Dismiss Notice
Join Physics Forums Today!
The friendliest, high quality science and math community on the planet! Everyone who loves science is here!

Fiber-Optic Delay Line Loopback Data Storage

  1. Aug 27, 2011 #1
    How much data could be theoretically and realistically stored in a hypothetical system consisting of a delay line loopback in the form of a long looped fiber optic cable?
  2. jcsd
  3. Aug 27, 2011 #2
    I don't quite understand the meaning of loopback. Do you mean a long fiber and then use a repeater to drive back to the beginning of the loop to keep the data circling forever?

    If so, you calculate the velocity of the fiber, then find the delay from the beginning to the end of the line. Then use the data rate ( bit/sec) and multiply by the total time delay to get the amount of storage.


    Do you mean somehow you inject data into a big loop and let the data propagate by itself forever? That will not work as it can travel either direction and you start creating standing wave from both direction!!!( nobody can tell which direction the data propagate!!! You are not there to direct the traffic!!!).

    Let me take a wild guess, you are hopping to eliminate all the active circuit( repeaters/ multiplexers) that has a data rate limitation, using a mono mode LOSSLESS fiber so you can pump very very high speed date rate. In this way, you can store the maximum amount of data in shorter line loop.
    Last edited: Aug 27, 2011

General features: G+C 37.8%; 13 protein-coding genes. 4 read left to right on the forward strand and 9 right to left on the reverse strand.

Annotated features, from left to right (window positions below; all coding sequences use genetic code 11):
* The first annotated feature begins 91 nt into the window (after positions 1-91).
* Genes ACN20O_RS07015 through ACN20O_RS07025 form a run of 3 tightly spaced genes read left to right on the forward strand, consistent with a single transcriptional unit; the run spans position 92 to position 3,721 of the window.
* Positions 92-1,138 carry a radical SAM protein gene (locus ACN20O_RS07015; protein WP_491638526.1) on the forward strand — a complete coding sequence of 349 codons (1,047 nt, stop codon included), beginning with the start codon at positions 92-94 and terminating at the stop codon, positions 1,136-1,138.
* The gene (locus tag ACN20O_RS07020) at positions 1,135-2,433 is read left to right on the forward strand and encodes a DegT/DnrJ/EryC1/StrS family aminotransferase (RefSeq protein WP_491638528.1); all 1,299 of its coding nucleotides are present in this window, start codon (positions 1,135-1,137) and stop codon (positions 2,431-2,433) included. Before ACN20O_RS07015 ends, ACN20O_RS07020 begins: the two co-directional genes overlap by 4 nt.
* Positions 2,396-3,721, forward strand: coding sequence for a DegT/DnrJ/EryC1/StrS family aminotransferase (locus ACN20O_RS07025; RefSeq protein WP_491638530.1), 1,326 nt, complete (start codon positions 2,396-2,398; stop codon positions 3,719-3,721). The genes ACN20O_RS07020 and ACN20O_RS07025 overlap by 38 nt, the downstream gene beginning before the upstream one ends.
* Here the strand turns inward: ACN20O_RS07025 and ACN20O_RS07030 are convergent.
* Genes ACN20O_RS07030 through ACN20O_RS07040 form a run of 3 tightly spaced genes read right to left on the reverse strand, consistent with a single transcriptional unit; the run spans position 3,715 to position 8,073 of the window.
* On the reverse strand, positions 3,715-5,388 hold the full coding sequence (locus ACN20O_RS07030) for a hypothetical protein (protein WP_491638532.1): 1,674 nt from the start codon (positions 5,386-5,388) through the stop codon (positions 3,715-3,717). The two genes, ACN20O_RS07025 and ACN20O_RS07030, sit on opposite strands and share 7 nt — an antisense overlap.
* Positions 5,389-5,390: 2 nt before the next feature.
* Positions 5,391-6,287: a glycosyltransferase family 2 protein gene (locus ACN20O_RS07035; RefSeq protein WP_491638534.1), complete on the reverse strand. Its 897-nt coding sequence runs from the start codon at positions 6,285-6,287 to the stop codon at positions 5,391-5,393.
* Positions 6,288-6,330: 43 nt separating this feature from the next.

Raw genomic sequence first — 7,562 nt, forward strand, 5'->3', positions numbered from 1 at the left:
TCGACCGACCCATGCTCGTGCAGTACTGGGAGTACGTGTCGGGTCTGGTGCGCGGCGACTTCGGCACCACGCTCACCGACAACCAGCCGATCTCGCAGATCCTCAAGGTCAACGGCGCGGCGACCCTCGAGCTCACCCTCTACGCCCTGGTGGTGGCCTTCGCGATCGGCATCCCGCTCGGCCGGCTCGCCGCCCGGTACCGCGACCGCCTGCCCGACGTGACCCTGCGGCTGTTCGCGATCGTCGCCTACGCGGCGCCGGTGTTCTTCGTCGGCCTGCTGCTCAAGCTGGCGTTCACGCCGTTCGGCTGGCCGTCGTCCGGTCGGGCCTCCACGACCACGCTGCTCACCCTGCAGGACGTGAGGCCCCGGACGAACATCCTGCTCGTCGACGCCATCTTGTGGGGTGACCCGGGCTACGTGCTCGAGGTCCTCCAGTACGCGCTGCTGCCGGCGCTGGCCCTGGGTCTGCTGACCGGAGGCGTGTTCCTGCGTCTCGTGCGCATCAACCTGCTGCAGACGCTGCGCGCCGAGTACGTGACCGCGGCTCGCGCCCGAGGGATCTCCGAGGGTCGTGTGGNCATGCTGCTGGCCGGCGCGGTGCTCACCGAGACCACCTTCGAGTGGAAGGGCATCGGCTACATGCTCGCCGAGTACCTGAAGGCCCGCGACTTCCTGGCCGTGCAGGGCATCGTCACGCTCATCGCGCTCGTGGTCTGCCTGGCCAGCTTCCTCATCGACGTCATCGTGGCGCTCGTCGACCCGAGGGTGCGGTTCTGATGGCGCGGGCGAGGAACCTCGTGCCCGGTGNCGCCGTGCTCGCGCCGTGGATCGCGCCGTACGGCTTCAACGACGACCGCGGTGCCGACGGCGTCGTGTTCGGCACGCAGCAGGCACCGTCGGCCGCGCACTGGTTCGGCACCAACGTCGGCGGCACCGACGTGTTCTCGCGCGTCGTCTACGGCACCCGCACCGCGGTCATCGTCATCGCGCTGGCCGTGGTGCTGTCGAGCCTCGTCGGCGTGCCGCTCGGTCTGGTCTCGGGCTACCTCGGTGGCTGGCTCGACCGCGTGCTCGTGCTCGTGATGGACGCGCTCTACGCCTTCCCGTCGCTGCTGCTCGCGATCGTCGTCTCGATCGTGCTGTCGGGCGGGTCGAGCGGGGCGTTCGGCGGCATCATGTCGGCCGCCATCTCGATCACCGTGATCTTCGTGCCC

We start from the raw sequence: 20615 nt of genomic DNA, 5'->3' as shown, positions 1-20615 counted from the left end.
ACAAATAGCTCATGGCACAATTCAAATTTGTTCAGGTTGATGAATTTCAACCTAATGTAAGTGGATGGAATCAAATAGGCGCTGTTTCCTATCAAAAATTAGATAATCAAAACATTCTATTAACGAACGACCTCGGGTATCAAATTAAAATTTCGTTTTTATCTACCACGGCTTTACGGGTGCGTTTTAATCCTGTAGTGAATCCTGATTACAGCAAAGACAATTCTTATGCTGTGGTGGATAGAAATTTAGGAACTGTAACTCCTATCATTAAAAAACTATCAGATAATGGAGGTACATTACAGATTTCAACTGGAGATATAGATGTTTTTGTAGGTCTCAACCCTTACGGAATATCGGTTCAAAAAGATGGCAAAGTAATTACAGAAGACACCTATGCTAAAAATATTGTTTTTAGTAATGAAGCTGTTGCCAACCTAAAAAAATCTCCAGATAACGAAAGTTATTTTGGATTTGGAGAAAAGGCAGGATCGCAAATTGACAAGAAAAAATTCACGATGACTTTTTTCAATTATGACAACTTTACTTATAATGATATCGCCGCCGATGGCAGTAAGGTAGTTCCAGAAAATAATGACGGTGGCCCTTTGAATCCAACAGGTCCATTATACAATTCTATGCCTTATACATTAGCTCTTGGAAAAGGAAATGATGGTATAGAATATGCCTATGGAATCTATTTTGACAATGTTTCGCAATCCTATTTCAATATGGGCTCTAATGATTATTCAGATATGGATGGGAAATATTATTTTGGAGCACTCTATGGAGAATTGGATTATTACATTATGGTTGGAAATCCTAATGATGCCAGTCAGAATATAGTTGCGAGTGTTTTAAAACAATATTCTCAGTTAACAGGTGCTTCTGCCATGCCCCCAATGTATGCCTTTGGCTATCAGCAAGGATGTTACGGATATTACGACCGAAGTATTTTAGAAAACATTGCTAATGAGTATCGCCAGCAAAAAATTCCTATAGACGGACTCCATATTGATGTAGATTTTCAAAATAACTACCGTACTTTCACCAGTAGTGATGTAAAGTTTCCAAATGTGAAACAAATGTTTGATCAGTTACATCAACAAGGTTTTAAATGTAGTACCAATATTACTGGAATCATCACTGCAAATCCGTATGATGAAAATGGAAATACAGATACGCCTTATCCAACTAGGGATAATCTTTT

4. Aug 27, 2011 #3
    Actually I thought about it a little more, if you use repeater and multiplex and a long fiber line, it is like dynamic RAM that you reflesh with the repeater, then you can read or write new data through the mux. You keep track of the bit in the loop with counter which serve as address lines in DRAM.

    Problem is the speed in fiber might vary slightly, it is not exactly like charge in descrete cell. Also the data storage is limited and depends on the fastest repeater and mux. Say using OC192 10Gbs. Say each data occupied 1" on the line, you need 1000' to store 12000 bits of data. Say if you use very advance modulation like QAM, you might say improving 16 times, still that is a lot of hardware for very little data storage. Might be cheaper to do storage in static RAM of very wide data so you get the equivalent speed up.
Share this great discussion with others via Reddit, Google+, Twitter, or Facebook